Book review: I am pilgrim

“I Am Pilgrim” by Terry Hayes is a book that can stir up quite the debate. The recommendation for this read came second-hand from a boss, and it carries with it the weight of expectation. It’s a hefty volume, spanning over 600 pages, and right off the bat, it asks for a commitment.

The book starts off slow, which might test the patience of even the most dedicated readers. With a lot of details that might seem unnecessary at first, those initial pages may feel like a bit of a trudge, especially if spy novels aren’t your cup of tea. But if you stick with it, the story starts to grip you, pulling you into a world of tension and intrigue that is hard to escape.

As the plot of “I Am Pilgrim” unfolds, it’s important to suspend disbelief. There are moments when the leaps in the storyline might challenge your sense of what’s believable, particularly the methods the protagonist uses to track his nemesis, Saracen. These elements require you to just roll with it and accept the story as it is presented, which can be a big ask for some.

The narrative is very much a product of its genre, with a clear-cut America versus Islam undertone that feels a bit tired. The reliance on 9/11 as a plot device feels like well-trodden ground and not particularly creative. Additionally, the broad strokes used to paint the Middle East and Islamic culture could be seen as oversimplified and could be off-putting for those looking for a more nuanced portrayal.

The protagonist, known as Pilgrim, is something of an enigma. However, this isn’t necessarily a good thing. He feels a bit hollow, and his backstory—including a convenient inheritance that sets him up for life—doesn’t do much to flesh him out. This lack of depth means that Pilgrim sometimes feels more like a plot device than a fully realized character.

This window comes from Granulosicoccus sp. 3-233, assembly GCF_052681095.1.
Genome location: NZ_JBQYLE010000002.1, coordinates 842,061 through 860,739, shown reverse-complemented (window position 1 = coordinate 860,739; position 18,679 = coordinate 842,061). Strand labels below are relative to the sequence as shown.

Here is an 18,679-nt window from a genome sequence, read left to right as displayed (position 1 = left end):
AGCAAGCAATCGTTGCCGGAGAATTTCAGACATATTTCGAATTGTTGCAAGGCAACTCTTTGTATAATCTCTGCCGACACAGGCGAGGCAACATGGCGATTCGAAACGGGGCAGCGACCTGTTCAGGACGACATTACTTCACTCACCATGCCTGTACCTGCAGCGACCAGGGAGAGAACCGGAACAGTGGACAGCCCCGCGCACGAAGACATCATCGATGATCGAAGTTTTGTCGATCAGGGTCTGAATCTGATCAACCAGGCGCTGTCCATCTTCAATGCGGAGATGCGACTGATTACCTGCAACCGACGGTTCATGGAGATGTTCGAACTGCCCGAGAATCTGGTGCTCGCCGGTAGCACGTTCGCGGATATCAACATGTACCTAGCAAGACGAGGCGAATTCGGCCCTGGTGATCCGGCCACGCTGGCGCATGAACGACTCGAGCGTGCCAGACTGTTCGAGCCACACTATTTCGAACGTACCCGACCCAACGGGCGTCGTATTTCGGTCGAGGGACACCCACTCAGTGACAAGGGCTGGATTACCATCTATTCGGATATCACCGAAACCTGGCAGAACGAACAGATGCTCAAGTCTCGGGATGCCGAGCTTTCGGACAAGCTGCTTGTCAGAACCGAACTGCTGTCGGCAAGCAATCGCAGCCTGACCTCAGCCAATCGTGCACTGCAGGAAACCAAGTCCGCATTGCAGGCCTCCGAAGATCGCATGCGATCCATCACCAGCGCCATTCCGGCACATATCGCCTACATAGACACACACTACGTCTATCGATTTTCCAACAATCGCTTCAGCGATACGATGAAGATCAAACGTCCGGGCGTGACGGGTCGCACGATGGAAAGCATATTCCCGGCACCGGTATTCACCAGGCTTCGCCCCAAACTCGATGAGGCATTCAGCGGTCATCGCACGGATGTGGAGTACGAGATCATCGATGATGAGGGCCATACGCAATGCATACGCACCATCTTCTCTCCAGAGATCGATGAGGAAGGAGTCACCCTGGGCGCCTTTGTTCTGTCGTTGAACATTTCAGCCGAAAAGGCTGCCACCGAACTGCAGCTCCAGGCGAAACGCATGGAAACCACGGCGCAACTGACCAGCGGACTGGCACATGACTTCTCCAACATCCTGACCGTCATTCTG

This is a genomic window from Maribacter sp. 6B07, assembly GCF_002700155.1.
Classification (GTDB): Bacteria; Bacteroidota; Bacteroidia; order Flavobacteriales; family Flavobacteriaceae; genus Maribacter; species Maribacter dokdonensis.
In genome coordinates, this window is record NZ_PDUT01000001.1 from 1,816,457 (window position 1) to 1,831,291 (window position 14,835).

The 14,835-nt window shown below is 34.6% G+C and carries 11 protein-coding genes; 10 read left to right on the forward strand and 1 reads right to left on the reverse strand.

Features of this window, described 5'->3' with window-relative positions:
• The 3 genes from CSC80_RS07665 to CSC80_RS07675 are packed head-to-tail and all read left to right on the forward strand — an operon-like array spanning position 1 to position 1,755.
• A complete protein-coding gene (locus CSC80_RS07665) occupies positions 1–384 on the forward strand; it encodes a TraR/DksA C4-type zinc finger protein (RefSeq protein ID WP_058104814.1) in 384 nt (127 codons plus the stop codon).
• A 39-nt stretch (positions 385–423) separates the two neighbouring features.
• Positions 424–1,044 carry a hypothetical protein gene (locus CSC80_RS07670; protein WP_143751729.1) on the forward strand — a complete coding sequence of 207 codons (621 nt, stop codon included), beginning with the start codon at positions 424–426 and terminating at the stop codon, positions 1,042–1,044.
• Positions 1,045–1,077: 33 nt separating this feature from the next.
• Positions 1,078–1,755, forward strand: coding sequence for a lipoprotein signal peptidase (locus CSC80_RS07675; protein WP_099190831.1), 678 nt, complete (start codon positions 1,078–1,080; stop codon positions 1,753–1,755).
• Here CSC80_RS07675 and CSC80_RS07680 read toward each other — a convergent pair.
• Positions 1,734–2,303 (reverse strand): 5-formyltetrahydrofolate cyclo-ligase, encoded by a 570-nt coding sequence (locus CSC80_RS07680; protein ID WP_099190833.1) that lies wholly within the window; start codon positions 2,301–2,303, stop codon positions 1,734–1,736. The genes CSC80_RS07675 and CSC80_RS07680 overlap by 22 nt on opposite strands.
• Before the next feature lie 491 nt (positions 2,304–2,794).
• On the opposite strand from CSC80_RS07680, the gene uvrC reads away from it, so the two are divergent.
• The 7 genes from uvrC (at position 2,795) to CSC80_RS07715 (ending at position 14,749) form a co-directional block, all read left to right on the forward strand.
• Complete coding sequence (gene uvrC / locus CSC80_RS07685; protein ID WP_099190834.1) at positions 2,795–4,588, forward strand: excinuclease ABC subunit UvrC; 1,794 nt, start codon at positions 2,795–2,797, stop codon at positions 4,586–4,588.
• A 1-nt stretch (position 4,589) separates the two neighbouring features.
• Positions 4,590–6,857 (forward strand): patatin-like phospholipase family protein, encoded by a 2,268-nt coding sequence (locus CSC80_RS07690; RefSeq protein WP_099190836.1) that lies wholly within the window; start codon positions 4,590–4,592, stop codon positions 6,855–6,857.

Comparisons with “The Da Vinci Code” are inevitable. Both books share a knack for keeping readers hooked despite plots that stretch credibility and protagonists who aren’t particularly well developed. There’s a style to Hayes’ writing that propels you forward, urging you to find out what happens next, even as you’re aware that the story is far from plausible.

In the end, “I Am Pilgrim” is a book that will keep you turning the pages, eager to see how the story ends. It’s not without its faults, and those looking for a deep, character-driven narrative might want to look elsewhere. But for those who can overlook its more outlandish elements, there’s enjoyment to be had in the suspense and global chase that Hayes so vividly describes.

For its ability to entertain and keep readers engaged, “I Am Pilgrim” scores a 3.5 out of 5.

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